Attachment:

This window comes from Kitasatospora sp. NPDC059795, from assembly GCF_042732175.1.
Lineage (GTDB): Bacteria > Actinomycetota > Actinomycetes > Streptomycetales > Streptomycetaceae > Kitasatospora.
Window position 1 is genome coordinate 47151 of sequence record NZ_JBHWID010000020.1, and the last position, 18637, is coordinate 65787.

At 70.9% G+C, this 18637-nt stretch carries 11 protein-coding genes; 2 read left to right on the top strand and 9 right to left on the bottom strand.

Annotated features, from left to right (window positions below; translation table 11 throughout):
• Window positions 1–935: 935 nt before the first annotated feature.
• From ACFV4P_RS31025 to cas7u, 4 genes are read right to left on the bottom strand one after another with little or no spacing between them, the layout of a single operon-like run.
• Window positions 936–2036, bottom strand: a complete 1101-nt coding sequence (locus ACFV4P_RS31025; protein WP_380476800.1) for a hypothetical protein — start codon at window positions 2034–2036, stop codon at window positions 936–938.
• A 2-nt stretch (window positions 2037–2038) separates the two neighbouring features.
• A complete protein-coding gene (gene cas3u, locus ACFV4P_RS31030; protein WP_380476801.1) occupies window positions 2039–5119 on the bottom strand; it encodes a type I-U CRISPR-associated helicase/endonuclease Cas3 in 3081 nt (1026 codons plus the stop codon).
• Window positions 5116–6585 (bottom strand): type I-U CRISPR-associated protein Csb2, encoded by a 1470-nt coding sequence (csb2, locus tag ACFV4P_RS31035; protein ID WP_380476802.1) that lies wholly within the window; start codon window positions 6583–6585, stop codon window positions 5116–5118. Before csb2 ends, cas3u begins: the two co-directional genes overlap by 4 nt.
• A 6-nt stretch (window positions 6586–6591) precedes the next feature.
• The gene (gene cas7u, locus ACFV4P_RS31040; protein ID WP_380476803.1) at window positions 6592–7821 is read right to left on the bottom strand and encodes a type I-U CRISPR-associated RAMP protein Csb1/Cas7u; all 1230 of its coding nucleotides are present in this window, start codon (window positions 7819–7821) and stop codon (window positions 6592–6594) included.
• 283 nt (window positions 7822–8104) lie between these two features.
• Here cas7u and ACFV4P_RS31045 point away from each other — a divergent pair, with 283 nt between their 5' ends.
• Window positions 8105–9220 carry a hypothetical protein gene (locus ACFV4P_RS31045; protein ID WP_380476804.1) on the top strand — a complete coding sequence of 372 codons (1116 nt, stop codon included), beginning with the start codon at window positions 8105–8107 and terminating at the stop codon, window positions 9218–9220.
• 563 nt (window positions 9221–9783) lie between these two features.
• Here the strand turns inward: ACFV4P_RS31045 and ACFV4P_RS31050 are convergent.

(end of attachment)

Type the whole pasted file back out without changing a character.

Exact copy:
This window comes from Kitasatospora sp. NPDC059795, from assembly GCF_042732175.1.
Lineage (GTDB): Bacteria > Actinomycetota > Actinomycetes > Streptomycetales > Streptomycetaceae > Kitasatospora.
Window position 1 is genome coordinate 47151 of sequence record NZ_JBHWID010000020.1, and the last position, 18637, is coordinate 65787.

At 70.9% G+C, this 18637-nt stretch carries 11 protein-coding genes; 2 read left to right on the top strand and 9 right to left on the bottom strand.

Annotated features, from left to right (window positions below; translation table 11 throughout):
• Window positions 1–935: 935 nt before the first annotated feature.
• From ACFV4P_RS31025 to cas7u, 4 genes are read right to left on the bottom strand one after another with little or no spacing between them, the layout of a single operon-like run.
• Window positions 936–2036, bottom strand: a complete 1101-nt coding sequence (locus ACFV4P_RS31025; protein WP_380476800.1) for a hypothetical protein — start codon at window positions 2034–2036, stop codon at window positions 936–938.
• A 2-nt stretch (window positions 2037–2038) separates the two neighbouring features.
• A complete protein-coding gene (gene cas3u, locus ACFV4P_RS31030; protein WP_380476801.1) occupies window positions 2039–5119 on the bottom strand; it encodes a type I-U CRISPR-associated helicase/endonuclease Cas3 in 3081 nt (1026 codons plus the stop codon).
• Window positions 5116–6585 (bottom strand): type I-U CRISPR-associated protein Csb2, encoded by a 1470-nt coding sequence (csb2, locus tag ACFV4P_RS31035; protein ID WP_380476802.1) that lies wholly within the window; start codon window positions 6583–6585, stop codon window positions 5116–5118. Before csb2 ends, cas3u begins: the two co-directional genes overlap by 4 nt.
• A 6-nt stretch (window positions 6586–6591) precedes the next feature.
• The gene (gene cas7u, locus ACFV4P_RS31040; protein ID WP_380476803.1) at window positions 6592–7821 is read right to left on the bottom strand and encodes a type I-U CRISPR-associated RAMP protein Csb1/Cas7u; all 1230 of its coding nucleotides are present in this window, start codon (window positions 7819–7821) and stop codon (window positions 6592–6594) included.
• 283 nt (window positions 7822–8104) lie between these two features.
• Here cas7u and ACFV4P_RS31045 point away from each other — a divergent pair, with 283 nt between their 5' ends.
• Window positions 8105–9220 carry a hypothetical protein gene (locus ACFV4P_RS31045; protein ID WP_380476804.1) on the top strand — a complete coding sequence of 372 codons (1116 nt, stop codon included), beginning with the start codon at window positions 8105–8107 and terminating at the stop codon, window positions 9218–9220.
• 563 nt (window positions 9221–9783) lie between these two features.
• Here the strand turns inward: ACFV4P_RS31045 and ACFV4P_RS31050 are convergent.